Consequently, we studied changes in intravascular volume monitored by dPP in an acute hemorrhage model by gradually decreasing the blood volume in anesthetized pigs until cardiac arrest occurred. In addition, we compared the effects of hemorrhage on dPP with the effects of hemorrhage on commonly used hemodynamic parameters obtained by a PA-catheter.
MATERIALS AND METHODS
This study was performed according to the National Institutes of Health guidelines for the use of experimental animals. The protocol was approved by the Washington University Animal Studies Committee. Six domestic pigs (weight, 20-25 kg) were fasted overnight but were allowed free access to water. The pigs were sedated with intramuscular Telazol (2 mg/kg), ketamine (1 mg/kg), and xylazine (1 mg/kg).
Anesthesia was induced by inhalation of isoflurane and maintained with isoflurane (1.5-2.0%). All pigs were orally intubated and ventilated with oxygen in nitrogen (fraction of inspired oxygen [FiO2] = 0.3). The animals were ventilated with a volume-controlled ventilator and tidal volume was kept at 10 to 15 mL/kg and the respiratory rate adjusted (11-14 breaths/min) to maintain end-tidal carbon dioxide tension (etCO2) at 35 ± 2 mmHg.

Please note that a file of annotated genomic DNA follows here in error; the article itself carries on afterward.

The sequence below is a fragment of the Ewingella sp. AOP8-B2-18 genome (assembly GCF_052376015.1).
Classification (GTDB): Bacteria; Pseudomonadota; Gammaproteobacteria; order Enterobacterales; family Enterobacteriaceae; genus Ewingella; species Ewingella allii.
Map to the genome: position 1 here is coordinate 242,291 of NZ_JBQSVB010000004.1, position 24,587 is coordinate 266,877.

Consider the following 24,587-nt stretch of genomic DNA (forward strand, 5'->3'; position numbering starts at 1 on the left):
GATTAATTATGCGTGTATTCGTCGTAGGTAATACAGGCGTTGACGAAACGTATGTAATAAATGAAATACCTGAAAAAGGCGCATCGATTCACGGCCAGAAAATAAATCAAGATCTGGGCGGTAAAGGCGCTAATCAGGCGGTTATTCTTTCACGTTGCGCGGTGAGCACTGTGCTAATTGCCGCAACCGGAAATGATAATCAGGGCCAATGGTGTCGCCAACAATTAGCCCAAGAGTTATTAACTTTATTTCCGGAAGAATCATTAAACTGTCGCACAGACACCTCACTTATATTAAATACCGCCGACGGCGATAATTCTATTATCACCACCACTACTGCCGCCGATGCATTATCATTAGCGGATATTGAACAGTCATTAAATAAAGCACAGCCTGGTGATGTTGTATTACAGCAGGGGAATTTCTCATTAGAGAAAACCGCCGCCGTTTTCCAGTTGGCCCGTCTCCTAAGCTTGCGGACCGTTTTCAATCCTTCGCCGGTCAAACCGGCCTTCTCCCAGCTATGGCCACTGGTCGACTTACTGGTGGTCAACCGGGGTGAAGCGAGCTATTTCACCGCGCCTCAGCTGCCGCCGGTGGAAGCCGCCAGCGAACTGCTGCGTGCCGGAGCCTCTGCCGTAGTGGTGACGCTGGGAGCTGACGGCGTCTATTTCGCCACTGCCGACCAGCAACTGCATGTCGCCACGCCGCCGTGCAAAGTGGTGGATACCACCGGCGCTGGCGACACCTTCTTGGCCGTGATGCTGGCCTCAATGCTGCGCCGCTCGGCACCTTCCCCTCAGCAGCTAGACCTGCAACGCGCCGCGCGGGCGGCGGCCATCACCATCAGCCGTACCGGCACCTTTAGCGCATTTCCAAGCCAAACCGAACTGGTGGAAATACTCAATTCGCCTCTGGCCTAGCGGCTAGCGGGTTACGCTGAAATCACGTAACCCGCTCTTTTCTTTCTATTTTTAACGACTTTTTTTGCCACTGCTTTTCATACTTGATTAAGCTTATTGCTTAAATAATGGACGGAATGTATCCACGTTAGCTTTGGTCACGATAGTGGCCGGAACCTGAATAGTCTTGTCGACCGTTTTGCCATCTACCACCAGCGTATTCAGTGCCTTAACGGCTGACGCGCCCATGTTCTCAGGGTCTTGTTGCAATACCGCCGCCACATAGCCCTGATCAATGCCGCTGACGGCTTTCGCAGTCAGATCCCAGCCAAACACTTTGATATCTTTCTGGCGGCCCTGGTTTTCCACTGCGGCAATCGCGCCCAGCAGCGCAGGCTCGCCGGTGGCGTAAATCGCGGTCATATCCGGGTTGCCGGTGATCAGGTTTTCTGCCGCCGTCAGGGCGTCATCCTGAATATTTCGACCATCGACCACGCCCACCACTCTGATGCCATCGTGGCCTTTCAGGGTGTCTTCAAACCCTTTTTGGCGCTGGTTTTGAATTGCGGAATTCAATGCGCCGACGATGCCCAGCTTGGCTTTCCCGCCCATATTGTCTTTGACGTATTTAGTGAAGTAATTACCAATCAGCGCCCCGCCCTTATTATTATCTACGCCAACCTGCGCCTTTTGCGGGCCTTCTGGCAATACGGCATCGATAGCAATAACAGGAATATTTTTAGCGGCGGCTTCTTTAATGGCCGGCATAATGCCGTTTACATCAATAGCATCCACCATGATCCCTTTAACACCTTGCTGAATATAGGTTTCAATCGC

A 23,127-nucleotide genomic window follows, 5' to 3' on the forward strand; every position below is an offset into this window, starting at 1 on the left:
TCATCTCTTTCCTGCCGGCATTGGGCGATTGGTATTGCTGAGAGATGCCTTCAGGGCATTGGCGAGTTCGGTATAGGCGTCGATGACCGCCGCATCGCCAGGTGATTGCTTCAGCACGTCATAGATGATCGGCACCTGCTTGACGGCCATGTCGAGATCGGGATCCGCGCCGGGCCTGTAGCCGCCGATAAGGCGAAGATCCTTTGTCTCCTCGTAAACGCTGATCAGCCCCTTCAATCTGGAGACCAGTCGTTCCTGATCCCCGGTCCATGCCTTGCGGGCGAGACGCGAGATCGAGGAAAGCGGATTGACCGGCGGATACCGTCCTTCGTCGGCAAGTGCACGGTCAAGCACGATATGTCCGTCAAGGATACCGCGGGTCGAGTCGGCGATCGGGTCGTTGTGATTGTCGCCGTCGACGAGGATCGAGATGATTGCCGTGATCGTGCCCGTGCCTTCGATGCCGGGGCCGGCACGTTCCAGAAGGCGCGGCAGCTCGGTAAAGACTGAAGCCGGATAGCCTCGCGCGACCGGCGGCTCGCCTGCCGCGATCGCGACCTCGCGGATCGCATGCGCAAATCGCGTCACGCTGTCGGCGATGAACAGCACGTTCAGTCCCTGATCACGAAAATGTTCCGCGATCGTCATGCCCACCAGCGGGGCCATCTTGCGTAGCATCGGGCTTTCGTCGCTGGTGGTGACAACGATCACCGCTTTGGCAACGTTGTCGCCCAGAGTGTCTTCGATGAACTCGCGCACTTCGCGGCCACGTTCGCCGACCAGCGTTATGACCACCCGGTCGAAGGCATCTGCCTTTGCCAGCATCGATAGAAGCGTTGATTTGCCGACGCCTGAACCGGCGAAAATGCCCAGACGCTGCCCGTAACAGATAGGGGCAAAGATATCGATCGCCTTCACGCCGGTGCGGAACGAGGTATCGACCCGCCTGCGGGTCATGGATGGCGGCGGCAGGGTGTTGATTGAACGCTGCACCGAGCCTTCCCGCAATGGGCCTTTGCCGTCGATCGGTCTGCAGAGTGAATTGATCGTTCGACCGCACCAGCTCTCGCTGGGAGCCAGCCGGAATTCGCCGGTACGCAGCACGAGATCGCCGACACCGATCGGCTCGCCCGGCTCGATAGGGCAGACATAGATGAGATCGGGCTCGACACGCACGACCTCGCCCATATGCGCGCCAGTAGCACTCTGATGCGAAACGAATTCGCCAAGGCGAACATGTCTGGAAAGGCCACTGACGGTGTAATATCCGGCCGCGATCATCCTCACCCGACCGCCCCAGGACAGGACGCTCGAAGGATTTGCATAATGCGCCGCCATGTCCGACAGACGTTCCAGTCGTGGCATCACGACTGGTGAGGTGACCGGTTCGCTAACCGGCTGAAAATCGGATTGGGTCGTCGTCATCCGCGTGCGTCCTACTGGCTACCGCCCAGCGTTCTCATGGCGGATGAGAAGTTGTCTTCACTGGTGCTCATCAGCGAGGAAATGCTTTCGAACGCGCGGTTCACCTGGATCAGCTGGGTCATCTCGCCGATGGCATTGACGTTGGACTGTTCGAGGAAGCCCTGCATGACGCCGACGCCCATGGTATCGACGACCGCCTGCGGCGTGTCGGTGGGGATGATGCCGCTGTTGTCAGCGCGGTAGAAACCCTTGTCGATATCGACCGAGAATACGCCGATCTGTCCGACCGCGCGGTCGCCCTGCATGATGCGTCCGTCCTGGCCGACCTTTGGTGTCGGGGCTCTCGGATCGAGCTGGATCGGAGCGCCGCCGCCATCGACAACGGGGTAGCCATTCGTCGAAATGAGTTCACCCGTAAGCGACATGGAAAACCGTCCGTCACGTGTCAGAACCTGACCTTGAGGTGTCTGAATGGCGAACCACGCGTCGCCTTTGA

Through a left groin cut down indwelling catheters were inserted into the femoral artery to obtain measurements for dPP, MAP, and heart rate (HR). A balloon-tipped catheter was inserted into the pulmonary artery through the left femoral vein to obtain measurements for cardiac output (CO), SV, central venous pressure (CVP), pulmonary artery occlusion pressure (PAOP), and systemic vascular resistance (SVR). Location of the catheter tip was determined by observing the characteristic pressure trace on the monitor as it was advanced through the right heart into the pulmonary artery. Measurements were performed with ice-cold saline in triplicate. Body temperature of the animals was maintained by the use of a warming mattress and a patient air warming system (Bair Hugger, Arizant Healthcare Inc., Eden Prairie, MN).